Social networking operators like Facebook and Twitter need to consider themselves much more vulnerable to attacks – not because they are more vulnerable or more attractive to criminals than previously, but because of the entry of the state as an actor in security threats.
According to Phillip Hallam-Barker, vice-president and principal scientist of Comodo Group, “The introduction of state actors means you now need to be serious about security if you’re doing social networking: the Facebooks, the Twitters, need to consider themselves targets of attack, because what they do is of interest to states.
“Because of events like the Arab Spring, decisions about the Internet are now being made at the very highest levels of government,” he said – reflected not only in state-driven attacks on security, but also in the emergence of various international “cyber” treaties, which only exist because the highest levels of government consider the issue worth top-level attention.
Hallam-Barker told AusCERT delegates, it’s clear that state interest in the Internet is growing – and that includes the incidence of state-based attacks of various kinds.
Since June 2010’s Stuxnet, he said, attacks that appear to emanate from states have been occurring with increasing frequency.
It’s not that “the sky is falling”, he said – after all, the problem of professional criminals crafting attacks on the Internet is at least 15 years old. “It’s just that we have a new threat actor on the horizon, and we need to be aware of them. We don’t need to panic, but we do need to consider state actors as a risk.”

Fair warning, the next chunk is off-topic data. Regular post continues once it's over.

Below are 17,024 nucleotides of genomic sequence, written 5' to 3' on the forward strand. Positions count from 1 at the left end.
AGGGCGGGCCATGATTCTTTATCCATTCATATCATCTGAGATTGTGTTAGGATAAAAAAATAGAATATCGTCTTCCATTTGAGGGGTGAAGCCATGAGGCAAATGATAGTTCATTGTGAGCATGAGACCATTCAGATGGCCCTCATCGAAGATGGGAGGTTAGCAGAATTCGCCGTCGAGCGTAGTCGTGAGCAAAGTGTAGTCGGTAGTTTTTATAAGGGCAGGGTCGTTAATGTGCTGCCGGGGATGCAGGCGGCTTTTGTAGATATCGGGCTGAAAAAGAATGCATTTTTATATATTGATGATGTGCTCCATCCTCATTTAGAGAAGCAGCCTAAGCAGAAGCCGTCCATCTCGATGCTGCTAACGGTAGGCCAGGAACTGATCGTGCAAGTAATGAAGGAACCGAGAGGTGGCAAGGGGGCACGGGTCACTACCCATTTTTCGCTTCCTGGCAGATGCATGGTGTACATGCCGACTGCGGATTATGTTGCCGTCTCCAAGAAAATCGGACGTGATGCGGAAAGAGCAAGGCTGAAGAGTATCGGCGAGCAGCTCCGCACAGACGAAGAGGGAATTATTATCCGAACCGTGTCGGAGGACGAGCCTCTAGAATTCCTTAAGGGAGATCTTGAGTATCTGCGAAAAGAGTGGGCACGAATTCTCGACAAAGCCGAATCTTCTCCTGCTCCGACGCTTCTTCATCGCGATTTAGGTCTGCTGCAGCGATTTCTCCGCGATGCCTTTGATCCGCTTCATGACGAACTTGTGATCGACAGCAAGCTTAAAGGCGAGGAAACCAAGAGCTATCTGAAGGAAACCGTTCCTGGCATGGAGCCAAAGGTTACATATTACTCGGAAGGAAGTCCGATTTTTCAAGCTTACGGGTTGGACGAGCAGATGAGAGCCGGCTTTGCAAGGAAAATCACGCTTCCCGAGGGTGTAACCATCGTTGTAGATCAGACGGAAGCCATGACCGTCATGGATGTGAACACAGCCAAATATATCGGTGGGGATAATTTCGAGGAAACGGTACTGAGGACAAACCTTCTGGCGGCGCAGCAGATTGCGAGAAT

The two code-signing certificates used in Stuxnet, for example, suggest that the key for the code-signed certificates was compromised and allows the signing of device drivers.
Closer to home for Hallam-Barker, when a breach of one of Comodo’s resellers occurred, an attacker was able to request the issue of nine certificates, only one of which the company had been known to have been retrieved.
However, such incidents – and the more-notorious DigiNotar disaster of 2011 – has shaken the certificate industry out of the complacency that it developed, partly (he said) “because it has worked so well”.
“If the system had been breaking all the time over fifteen years, attacks like DigiNotar would never have succeeded.
Comodo is proposing a “trust broker” that can act as a curator of trust information (not only certificate information) to help provide more dependable information than a browser could collect for itself.
“Even though attacks are rare” when it is a state, “they are very consequential.” And while this means that the Internet’s trust infrastructure needs revision to cope with this, any new proposal “must meet all the requirements of the old”, as well as adding the ability to defend the trust infrastructure from state actors, he said.